Click, click (#35): Canova’s Napoleon as Mars the Peacemaker, Apsley House, London

I had to do some rather inelegant sneaking around to take illicit photos of the Canova statue in Number One, London, or Apsley House. Perhaps precisely because of my efforts to dodge security, my photos came out terribly. So the one above I’ve stolen online.

Actually there isn’t much security at Apsley House. Or much of anyone. I was practically alone in the building for a good hour, except for an old couple whose taste was Portugese silverware, not Napoleon artefacts. The upstairs has a number of well known Napoleonic themed paintings, including some of his brothers and Josephine. But it is really the downstairs exhibition that has the most interesting items. Among the many gifts the Duke received from monarchs across Europe is a collection of marshal batons.

The Duke was a Field Marshal of the Austrian Army, the Hanoverian Army, the Army of Netherlands, the Prussian Army, the Russian Army, Marshal-General of the Portugese Army, and Captain-General of the Spanish Army. Oh yes, and Commander-in-Chief of His Majesty’s Forces.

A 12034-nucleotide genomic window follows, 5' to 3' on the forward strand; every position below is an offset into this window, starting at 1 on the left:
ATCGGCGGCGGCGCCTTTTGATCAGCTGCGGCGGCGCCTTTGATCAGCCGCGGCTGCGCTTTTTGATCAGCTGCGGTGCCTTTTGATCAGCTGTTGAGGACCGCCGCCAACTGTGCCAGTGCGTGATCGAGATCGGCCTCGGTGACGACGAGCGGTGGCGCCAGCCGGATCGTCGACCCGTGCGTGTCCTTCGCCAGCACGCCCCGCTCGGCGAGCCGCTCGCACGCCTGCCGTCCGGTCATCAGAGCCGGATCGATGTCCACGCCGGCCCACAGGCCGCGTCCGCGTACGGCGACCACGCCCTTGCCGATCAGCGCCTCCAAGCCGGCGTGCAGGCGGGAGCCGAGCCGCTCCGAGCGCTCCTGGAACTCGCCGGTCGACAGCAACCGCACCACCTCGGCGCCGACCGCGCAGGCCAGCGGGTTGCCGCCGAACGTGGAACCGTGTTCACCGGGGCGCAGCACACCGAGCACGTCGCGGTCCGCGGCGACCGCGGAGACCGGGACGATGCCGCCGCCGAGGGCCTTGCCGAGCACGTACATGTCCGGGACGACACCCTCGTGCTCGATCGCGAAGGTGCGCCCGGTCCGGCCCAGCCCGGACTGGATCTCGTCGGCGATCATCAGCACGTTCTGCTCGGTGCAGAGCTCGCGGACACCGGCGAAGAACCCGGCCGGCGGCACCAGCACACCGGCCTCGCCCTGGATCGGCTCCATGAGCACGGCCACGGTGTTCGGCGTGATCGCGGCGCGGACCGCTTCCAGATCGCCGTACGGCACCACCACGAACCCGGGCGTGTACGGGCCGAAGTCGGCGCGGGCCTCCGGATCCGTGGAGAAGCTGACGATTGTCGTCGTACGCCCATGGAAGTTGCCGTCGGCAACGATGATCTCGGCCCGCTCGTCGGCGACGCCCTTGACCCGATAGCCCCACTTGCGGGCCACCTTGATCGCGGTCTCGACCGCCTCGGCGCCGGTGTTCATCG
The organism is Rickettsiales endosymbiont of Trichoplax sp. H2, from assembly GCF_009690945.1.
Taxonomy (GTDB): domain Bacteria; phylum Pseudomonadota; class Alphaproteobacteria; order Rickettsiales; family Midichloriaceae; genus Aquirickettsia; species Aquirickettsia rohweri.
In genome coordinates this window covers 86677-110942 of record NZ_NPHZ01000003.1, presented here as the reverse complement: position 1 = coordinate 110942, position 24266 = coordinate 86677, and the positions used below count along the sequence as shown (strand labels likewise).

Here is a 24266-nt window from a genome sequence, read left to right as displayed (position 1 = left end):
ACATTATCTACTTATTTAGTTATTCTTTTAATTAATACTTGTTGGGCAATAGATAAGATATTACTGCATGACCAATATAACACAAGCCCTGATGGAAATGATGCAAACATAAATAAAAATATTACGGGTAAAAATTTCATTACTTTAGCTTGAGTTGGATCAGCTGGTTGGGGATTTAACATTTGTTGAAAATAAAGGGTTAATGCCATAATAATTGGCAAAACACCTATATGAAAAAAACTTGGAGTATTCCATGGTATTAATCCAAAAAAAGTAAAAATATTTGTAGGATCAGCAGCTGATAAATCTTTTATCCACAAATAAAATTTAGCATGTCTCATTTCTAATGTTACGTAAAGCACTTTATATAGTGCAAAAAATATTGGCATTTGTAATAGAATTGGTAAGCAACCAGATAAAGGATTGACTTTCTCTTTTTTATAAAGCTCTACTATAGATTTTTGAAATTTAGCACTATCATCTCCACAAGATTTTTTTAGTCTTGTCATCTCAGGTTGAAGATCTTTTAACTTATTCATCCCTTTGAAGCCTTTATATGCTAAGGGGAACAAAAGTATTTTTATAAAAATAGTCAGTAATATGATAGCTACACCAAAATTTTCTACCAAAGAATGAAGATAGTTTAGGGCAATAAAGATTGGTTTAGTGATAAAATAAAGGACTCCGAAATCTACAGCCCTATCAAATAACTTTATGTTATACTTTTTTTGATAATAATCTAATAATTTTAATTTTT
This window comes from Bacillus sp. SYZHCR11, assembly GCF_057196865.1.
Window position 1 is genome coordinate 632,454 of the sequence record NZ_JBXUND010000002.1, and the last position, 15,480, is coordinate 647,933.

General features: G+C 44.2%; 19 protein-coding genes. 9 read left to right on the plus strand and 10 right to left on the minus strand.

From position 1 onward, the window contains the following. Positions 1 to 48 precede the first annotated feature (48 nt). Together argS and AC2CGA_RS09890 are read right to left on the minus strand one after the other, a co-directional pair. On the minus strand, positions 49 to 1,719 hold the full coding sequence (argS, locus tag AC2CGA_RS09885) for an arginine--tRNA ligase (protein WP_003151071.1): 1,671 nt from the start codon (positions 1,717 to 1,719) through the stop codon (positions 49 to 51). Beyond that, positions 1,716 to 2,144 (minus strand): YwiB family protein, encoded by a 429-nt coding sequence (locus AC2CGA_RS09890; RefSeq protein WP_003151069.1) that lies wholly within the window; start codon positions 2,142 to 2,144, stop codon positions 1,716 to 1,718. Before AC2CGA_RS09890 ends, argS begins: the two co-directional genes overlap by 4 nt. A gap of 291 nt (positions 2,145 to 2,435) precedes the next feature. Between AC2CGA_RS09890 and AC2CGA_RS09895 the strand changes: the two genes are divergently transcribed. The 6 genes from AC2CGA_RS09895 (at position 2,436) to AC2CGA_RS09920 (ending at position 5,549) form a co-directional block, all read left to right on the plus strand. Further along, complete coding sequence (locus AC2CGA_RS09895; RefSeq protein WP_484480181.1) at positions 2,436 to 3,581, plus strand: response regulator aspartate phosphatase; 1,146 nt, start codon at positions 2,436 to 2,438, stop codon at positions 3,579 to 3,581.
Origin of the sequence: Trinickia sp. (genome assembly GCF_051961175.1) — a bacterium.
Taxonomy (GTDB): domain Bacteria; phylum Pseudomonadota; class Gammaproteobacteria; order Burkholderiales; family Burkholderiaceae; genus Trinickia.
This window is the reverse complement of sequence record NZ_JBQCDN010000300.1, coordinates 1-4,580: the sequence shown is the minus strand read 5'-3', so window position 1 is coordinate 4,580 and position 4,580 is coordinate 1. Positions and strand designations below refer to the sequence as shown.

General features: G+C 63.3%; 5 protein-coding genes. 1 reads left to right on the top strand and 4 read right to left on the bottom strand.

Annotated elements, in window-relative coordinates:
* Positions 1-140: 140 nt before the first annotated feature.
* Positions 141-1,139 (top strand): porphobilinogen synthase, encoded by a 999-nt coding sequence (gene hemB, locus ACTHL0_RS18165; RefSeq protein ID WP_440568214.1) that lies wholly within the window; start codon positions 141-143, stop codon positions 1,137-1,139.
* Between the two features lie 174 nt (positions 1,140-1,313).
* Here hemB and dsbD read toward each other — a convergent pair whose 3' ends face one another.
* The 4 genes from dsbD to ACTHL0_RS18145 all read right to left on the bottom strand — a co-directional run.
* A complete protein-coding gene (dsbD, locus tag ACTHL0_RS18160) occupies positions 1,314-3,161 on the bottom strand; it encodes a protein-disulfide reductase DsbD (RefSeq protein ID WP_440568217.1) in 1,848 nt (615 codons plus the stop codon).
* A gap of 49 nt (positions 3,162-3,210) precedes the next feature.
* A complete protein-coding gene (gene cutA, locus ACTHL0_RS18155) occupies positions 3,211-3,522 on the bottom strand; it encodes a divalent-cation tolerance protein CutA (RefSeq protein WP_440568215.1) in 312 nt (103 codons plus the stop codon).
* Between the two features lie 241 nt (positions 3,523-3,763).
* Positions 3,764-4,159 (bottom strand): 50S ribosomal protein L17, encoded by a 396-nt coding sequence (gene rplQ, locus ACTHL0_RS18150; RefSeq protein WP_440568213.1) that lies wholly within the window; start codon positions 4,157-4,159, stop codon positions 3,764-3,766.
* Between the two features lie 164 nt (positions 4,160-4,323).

All these trinkets come to feel pretty insignificant, however, if you have time to study the exhibition room ceiling. Hidden above in the dark are countless standards captured during Wellington’s campaigns. TheĀ Aigle de drapeau is everywhere staring back at you. French soldiers swore to defend the Imperial Eagle with their lives, and battle accounts are littered with anecdotes about those who died attempting to avoid the disgrace of returning without their regimental standard.

I don’t know if Wellington also had a rank in Louis XVIII’s army. What he did have, at least, was another token of their appreciation—the enormous marble statue by Italian scultpurer Canova. After Waterloo, the French convinced the British government to buy the statue as a gift to Wellington. It was then brought to Apsley House where the floor had to be reinforced to carry the weight. It seems that Napoleon never took to Canova’s design, finding it too athletic for the dignity of an aging emperor.

Of course, it might just be that Canova’s controversial nude of his sister, Pauline Bonaparte, as Venus clouded his artistic judgement.

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